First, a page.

spk10: Thanks, Zach, Reena, and Jeff. Good morning, everyone. Well, we joined the day after the Fed did their 10th increase in a row. I think I've been pretty clear what I think of this. It is bordering on idiotic. The biggest victims of this are the regional banks, which every quarter point is a $50 billion loss. In their books, last we checked, A point is $200 billion, and they're going to have two choices. They're going to take 100 banks back and have to sell their loans as they're doing in assets, as they're doing in Signature and Silicon Valley Bank. And it doesn't look like they did because they supported the First Republic acquisition. And you'll have RTC, too. Clearly, the government will have to step in and save all these banks, who really are a victim of the Fed's own stupidity, frankly. I mean, you had a situation where the government set the rules. They said, you buy treasuries with all these deposits that are flooding your banks because of the stimulus we put in. Buy treasuries, have advantage tax capital regulations, and you don't have to market to market. And it's kind of like if you had a hurricane or told everyone you'd never experienced a hurricane, so why would you buy hurricane insurance? Now, I think what the management's missed is the pace at which their deposits could disappear, obviously helped by social media today. But realistically, you have a nearly insolvent regional banking system based on the rules that were set up by a government that has 30,000 people to monitor the banks. That's between the FDIC, the OCC, and the Federal Reserve itself. But we are filled with PhDs running models that make no sense. There's no question that credit will decline. That's already the tightest credit in history. And you see the markets vote on this with the steepest yield curve inversion in the history of this country. So despite the fact that some people call for credibility, besides the regional banks and obviously real assets, the other victim is the federal government itself. The only benefit to them is they're going to have to spend more on interest expense and their deficit will grow because the value of assets drop, capital gains or income and other receipts drop, so the deficit widens. I continue to worry that he hits the point of no return where people realize that a $3 trillion interest expense is significantly higher than the $480 billion it ran in 21, which is 5% on $32 trillion only headed in one direction. I'm done with my speech about that, because I really understand that our view is we need to navigate between now and then. Then is when the yield curve says the end of this year will be 80 basis points lighter on LIBOR. But let's forget about that. Let's say a year from now, or even a year and a half from now. And clearly, the economy should slow, given what's going on with interest rates, decline in manufacturing. The service sector remains strong, there's no doubt. The travel remains strong. We'll see how long this can continue, but it does defy most logic, and obviously employment is solid, and that is what's keeping the economy alive, but the Fed seems adamant to increase unemployment, and so you see this inverted yield curve. More or less suggesting that we're going to go into not a shallow recession, as Powell said yesterday, but something more severe. Let's talk about the real estate markets, because again, we were not the reason for this recession or this crisis. This was all the government, too much money, too few goods, then a lot of goods, and now dwindling money. Prices went up. They're now coming down. Oil, $68 a barrel. The only person who seems to not know inflation is going down is Chairman Powell and his merry band of Fed governors. So in the real estate markets, you have three or four superb segments that are really behaving quite well. Anything in single family and multifamily is doing fine. Industrial remains fine. Hotels are at record high occupancies and rates. You saw Marriott's earnings this week. Hilton reported earlier in the week. Business travel remains good. Leisure travel remains good. The only real data centers are good. Life sciences are good. The only issue is office. Now, office is a story at the very... It is a tale of countries. Anywhere but the United States, office is full. We have a large exposure to Germany in the office market. Not only are our buildings remaining full, but rents are actually rising across Germany 5% to 7% in places like Berlin, Hamburg, Munich. In the US, you have a tale of city by city. You have the bluest states, the Chicagos, the West Coast, New York, really experiencing maybe two days a week in some cases. I was recently with one of the state pension plans in California, and they're two days a week. They own the building they're in, so it's sort of a shame. But that is what's happened in the U.S. It is unique to the U.S. And then in the office market, you have a bifurcation that the good buildings are full, they're holding their rents, and it's actually hard to get into. We recently even tried to renegotiate a lease in San Francisco of our own, started a capital group lease. The landlord insisted on a 10-year deal. We wanted a five-year deal. We settled on a seven-year deal. My team wanted to be in that building. I wanted them to be in a big building that they'd be happy in. So you can see that it is a city-by-city, market-by-market underwriting exercise. And you are throwing, or the markets are throwing, and the federal government is throwing the baby out with the bathwater. The federal government, make no mistake, is leaning across all the banks, big and small, and saying, reduce your exposure to the office segment. I don't know what they think is going to happen to a $3 trillion asset class, But it will take down the banks. When you look at the regional banks, we're marking their securities to market and seeing that they are virtually insolvent. Those are their treasuries, which are money good. We haven't really even touched their CRE books. And obviously, they're four times as dependent on CRE lending as are the major banks. They're 28% of their assets. And it's a trillion nine of loans. So it is a serious situation that I hope will improve as the Fed realizes what it's doing. Our friends in the industry talk to the Fed, but they are seeking credibility. So I guess they're taking credibility as destroying the U.S. economy. Anyway, in this morass, you want to lend against good assets that have bad balance sheets. And they weren't bad, per se, when we started, but they become stretched when interest rates go from zero to 5%. And so those are the assets that actually, as an equity player, Starwood is an equity player. We've a $120 billion of assets. We don't want to take them back, but we have made money taking back assets every time we have done it in our 12-year history. And as an equity player, whether it's the conversion of our museum building in Los Angeles or the new building we got from a major sponsor in Washington, D.C., I'm confident we'll recover, if not every dollar, then most every dollar across the board. And if we had more money, we might actually take on the development ourselves. We actually, those of you who have been with us for a long time, We started Starwood Financial, that's today called I-Star Financial, and they survived their 2007-2008 crisis, took back tons of assets, and started to build real value for their shareholders. We will make more money as an equity REIT than we will as a debt REIT that we don't expect to be there. But we would be delighted, take our multifamily book, which is 33% of our loan book, not including the $2 billion of multifamily on our balance sheet, which are affordable housing that remain solid, And I would expect the rent increase to be above 8%, 9% that was received this month from the federal government for those assets in an asset class. But going back to that multifamily book, the debt yield stabilized on that book is a 7-1. I would be delighted if we would take every single asset back. I don't think that will happen, but that would make it the cheapest REIT in the United States, including all the fallen angels at that cap rate. So we would be very happy to see those assets on our balance sheet. We don't think we'll see maybe one asset in that portfolio in a city that was hit by the George Floyd fallout crisis. It's not coming to us yet. It's just leasing slower than we anticipated. So we do think the economy is going to slow. And our job is really to manage through the cycle, keep our liquidity high. Obviously, our stock is an intoxicating value at these levels. But caution is the right word for us as we play defense and decide when, again, we'll go on offense. We are, again, somewhat excited by this. You should see that note that our loan-to-values were 60% to 65%. So again, when we get assets back, we're getting them back at an attractive basis that allows us to do things the prior borrower couldn't. Perfect example, as Jeff mentioned, was that building in DC, which works as a residential conversion because we funded $0.60 of the cost. It wouldn't work as an office conversion. It's under LOI. We'll see if we can get rid of it. And you should know also that we believe we can make our earnings with no new investments. That is a benefit of having floating rate debt. Having said that, between non-accrual and REO assets, if we could put that capital to work, which we intend to do over the coming months, or let's say six months, we could earn an incremental 30 to 40 cents a share. That's between earning a 12, which would be easy today on the new capital. And also... not having to spend the money we do carrying those assets until we can put them back or sell them and put them back in the market. So I also want to highlight what Jeff said, that our lending book really did mirror the strategy of our equity book, which is we have very little, no exposure to San Francisco and de minimis exposure to Manhattan, which are two very difficult markets right now. These states are running massive budget deficits, and the only way they can cover them is to continue to increase taxes, which of course create this negative cycle for both cities where they can't support their social infrastructure. So in summary, I think we feel confident we'll navigate through this cycle. It is choppy. The headlines are bad. We do expect there will be losses here and there, but we also expect there will be gains to offset them over time. We do have this unique business model, and I'm sitting in Eleanor's offices in Miami today, We have 300 people that are foaming at the mouth ready for what the market assumes will be a massive onslaught of defaults and restructurings required in the commercial real estate industry. So they act as an enormous hedge for us, and it makes us different than any other business in the sector. We have the owned real estate assets, which are material. The lending business is only 60% of our earnings today. So we have many other cylinders that will hopefully function even better. and offset any softness in the lending portfolio that we are well positioned for what we think we're going to see over the next 12 months. So with that, I want to thank our team, which remains dedicated and focused on navigating through this crisis. This is a Fed-induced crisis, the beginning of it. The government did all of this. The government did all the stimulus package. The government created the inflation by throwing money at everyone. Some of it went offshore, apparently. And then the government decided that Inflation turned out not to be transient. And then increased interest rates at the fastest pace in history. And it isn't the level of rates at the pace at which we got there. And then a set of rules for the banks that made, in hindsight, very little sense. And HTM would be a lovely thing for us to have. We don't have it, really. And as you see, because we are not a bank, we hedged all our RMBS exposure. Our interest expense, our hedges covered 100% of our losses in that book, and we have no real exposure to rates. So we behaved as probably the regional banks should have behaved, but we're told by the government they didn't have to do. So you can blame management or you can blame the Fed, but I only hold the management responsible for not understanding how fast deposits could leave, but $42 billion in a single day, that also was a world record. That was a swan. And now, of course, with ETFs, the regional banks are facing serious issues that the government's going to have to cover Not every bank has the franchise of First Republic, and many of these banks won't have residual value. And it is a criminal to put all these people out of business, these people that work at these banks. It is not right, and it should all be on the Fed. It's their fault. So they did this, and they don't need to be blessed for killing inflation. At what cost? You can't manage the employment rate in the United States with a quarter-point interest rate increase. So with that, which is kind of aggressive on my part, but you know how I feel, inflation will fall as soon as the rent index, they're delayed, rent index gets included in the CPI. We should be in the twos by the fourth quarter. I think it's a shame. There's no point to doing what they're doing. And I don't know who they're trying to get credibility with, but it's just not the right thing to do for this country at this time. So with that, and my diatribe is over, we're going to take questions.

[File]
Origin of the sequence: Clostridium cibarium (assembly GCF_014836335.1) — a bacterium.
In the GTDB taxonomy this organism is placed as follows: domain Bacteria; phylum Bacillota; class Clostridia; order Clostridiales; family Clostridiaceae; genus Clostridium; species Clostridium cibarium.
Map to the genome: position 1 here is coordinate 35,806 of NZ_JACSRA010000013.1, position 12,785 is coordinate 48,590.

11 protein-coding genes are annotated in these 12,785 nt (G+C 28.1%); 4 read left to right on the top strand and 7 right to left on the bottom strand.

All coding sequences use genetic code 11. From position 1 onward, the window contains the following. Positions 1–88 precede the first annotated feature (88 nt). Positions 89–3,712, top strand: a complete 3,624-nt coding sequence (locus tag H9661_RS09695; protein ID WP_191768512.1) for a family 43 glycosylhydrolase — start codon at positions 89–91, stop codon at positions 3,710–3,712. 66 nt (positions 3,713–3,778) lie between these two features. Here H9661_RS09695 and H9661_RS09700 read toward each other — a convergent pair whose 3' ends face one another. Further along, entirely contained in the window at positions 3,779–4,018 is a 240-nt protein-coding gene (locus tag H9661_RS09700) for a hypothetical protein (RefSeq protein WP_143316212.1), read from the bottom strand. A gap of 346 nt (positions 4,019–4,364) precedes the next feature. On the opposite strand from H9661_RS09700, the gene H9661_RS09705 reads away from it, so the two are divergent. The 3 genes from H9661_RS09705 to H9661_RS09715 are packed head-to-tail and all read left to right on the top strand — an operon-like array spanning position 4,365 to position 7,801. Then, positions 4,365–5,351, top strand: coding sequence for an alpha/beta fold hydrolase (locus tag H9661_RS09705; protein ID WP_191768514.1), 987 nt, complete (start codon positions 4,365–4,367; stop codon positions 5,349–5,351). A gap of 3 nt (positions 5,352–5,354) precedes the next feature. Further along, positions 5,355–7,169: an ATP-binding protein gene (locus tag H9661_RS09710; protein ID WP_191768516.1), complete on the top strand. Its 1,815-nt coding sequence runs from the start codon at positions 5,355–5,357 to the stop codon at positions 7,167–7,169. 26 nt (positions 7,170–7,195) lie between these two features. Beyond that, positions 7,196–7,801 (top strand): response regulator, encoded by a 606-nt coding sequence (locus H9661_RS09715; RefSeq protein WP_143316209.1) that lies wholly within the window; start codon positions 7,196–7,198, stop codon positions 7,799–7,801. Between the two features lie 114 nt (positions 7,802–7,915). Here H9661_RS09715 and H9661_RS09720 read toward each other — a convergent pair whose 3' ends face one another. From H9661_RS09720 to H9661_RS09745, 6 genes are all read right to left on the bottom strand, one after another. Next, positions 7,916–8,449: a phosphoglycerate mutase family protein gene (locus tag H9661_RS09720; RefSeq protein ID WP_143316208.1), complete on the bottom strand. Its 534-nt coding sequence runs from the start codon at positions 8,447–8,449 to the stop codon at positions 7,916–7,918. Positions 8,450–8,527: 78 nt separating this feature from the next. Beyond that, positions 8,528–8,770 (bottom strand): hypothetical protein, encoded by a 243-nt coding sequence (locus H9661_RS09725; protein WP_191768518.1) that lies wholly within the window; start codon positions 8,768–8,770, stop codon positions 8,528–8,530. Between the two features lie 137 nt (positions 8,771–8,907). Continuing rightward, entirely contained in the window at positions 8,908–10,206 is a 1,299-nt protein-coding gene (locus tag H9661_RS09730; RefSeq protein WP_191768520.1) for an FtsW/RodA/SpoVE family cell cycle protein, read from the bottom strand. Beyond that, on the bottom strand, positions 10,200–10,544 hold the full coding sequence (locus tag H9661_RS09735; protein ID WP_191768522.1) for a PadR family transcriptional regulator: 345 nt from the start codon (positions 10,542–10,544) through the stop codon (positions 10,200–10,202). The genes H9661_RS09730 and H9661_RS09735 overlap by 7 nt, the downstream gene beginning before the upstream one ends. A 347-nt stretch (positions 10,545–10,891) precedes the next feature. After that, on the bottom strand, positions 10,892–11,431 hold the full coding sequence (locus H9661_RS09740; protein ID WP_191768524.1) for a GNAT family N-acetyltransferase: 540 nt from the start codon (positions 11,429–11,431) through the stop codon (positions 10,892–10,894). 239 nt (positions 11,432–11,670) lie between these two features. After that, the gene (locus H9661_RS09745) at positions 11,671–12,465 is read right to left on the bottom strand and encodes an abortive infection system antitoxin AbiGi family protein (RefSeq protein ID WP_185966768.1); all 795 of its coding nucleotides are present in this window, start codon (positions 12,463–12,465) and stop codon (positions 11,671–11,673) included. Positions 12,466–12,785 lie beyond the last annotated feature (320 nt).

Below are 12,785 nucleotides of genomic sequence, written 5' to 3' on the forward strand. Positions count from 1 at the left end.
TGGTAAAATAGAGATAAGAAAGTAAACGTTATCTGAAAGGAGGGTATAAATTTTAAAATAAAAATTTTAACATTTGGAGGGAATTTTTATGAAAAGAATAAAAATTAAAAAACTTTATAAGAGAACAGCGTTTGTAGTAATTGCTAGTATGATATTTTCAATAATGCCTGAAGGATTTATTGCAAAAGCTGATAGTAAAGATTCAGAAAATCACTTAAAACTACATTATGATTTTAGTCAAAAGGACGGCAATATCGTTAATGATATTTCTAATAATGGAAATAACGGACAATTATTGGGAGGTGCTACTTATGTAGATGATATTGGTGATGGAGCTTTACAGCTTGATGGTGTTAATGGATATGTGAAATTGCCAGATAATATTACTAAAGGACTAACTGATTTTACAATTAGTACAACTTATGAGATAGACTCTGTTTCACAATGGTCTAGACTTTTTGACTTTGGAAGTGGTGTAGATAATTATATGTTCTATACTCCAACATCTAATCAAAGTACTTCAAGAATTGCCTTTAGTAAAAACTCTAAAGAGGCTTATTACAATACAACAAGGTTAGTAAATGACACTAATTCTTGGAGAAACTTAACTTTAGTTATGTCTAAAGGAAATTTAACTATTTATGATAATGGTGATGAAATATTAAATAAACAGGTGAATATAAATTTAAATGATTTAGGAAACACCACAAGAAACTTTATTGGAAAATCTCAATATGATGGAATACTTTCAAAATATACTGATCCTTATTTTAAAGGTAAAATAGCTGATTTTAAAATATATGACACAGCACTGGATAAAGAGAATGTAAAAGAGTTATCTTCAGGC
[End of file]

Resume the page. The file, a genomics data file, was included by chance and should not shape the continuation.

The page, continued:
spk06: Thank you all. Thank you. We will now be conducting a question and answer session.